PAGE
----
Glen Hoggarth

      P. E. Rempel
Glen Hoggarth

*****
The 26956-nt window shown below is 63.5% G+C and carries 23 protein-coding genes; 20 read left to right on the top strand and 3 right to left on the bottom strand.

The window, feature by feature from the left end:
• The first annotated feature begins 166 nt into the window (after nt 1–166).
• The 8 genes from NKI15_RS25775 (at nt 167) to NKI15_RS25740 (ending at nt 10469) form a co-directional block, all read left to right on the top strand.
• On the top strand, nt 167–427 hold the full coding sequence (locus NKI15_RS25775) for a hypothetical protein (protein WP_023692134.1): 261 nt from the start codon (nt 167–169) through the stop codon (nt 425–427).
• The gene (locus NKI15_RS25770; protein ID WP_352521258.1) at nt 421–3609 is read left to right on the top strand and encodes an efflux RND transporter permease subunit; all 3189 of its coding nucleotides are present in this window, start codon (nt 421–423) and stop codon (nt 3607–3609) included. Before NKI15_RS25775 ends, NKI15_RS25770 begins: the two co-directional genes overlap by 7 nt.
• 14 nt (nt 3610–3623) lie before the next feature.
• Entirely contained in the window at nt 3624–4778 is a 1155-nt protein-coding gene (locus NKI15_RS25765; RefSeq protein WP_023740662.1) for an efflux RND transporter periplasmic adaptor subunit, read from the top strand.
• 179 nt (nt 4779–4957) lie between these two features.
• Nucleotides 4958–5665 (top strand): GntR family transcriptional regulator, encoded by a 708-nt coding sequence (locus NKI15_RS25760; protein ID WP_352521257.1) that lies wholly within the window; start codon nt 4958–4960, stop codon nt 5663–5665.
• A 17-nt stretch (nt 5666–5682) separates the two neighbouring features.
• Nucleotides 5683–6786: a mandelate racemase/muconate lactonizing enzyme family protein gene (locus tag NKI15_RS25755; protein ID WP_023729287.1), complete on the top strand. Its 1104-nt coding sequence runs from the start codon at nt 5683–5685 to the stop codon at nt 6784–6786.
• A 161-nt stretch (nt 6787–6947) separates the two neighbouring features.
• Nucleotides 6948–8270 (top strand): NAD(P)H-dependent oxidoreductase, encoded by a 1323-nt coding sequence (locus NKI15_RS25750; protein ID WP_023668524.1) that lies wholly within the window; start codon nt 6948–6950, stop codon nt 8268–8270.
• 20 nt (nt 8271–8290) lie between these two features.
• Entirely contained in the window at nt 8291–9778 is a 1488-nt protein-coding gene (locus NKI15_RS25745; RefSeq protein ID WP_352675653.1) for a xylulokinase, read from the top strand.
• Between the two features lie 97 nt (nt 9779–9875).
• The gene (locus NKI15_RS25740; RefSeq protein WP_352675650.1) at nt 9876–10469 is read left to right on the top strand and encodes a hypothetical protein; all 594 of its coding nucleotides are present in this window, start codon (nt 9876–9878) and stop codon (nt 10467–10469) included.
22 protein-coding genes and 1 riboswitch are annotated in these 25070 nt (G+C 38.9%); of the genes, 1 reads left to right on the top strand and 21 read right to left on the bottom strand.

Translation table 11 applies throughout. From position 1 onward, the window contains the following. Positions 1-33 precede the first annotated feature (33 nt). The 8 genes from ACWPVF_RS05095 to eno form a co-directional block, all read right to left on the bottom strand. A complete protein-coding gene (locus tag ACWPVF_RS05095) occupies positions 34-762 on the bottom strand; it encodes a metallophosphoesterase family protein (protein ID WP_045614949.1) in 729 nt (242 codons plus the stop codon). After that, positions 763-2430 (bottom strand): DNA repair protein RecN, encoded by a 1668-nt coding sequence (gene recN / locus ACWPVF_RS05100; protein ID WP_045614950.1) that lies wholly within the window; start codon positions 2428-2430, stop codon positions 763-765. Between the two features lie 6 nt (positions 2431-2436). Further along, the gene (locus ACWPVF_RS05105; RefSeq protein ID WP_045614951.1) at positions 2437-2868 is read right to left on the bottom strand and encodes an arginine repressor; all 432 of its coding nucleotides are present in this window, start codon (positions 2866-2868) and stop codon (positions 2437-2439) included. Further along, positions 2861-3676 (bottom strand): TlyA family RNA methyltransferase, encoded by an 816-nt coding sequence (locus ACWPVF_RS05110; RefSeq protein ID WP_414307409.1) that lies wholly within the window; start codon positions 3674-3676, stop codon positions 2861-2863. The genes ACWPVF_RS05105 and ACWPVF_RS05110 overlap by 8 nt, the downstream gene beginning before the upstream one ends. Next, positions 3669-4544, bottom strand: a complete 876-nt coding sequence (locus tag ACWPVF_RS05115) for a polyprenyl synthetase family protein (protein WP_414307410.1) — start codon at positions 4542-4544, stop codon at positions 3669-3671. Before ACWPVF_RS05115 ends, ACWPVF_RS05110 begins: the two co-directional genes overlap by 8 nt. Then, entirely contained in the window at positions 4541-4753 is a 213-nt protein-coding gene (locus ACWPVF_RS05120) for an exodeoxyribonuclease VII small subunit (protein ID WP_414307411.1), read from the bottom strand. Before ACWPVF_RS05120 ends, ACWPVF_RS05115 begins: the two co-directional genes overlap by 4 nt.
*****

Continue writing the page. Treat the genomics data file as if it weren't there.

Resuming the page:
Glen holes up in his attic to hide from the world. Then salvation knocks on his door one day. Or is it something else altogether? Glen's life takes a turn and both love and death seem distinct possibilities. Will Glen finally be happy?The case became a homicide investigation. Detectives now took over. Doris Kepplar was their primary suspect and Glen Hoggarth either another victim or an accomplice. In an effort to track Glen down, the detectives called long-distance to his mother in Regina. Nobody answered any of the calls, however, prompting Regina RCMP to dispatch officers to her home, but no one was there—so now there were three empty houses and three missing people, in addition to one murder victim. According to an older brother, Martha Hoggarth was supposed to be out on the coast visiting Glen, her one and only child.Flight records indicated that Martha Hoggarth had arrived in Vancouver a day and a half after Glen’s phone call to Doris Kepplar. But she didn't check into her hotel downtown. The detectives judged it unlikely that the elderly mother had had a hand in a murder, so for the time being they treated her as a victim. Standard procedure dictated an examination of her bank records, and the detectives were startled to learn about the eight million dollars in four different accounts. That was a lot of motive, they observed: the dynamics of the case were starting to tell a familiar story. But, and this was also surprising, not a penny of Martha’s money had been touched.In concluding the report, the chief detective on the case proposed a working theory about what had happened. It was a story resonating with avarice and lust, those timeless drivers. Doris’s original romantic interest, Russell Clooney, had been murdered to make way for Glen Hoggarth, who was wealthy through his mother and indirectly owned several valuable properties in the Fraser Valley. Glen and Doris subsequently murdered Martha in an attempt to access the money right away, only for some unknown reason they hadn’t got around to making off with any of it yet. Of course, now they never would

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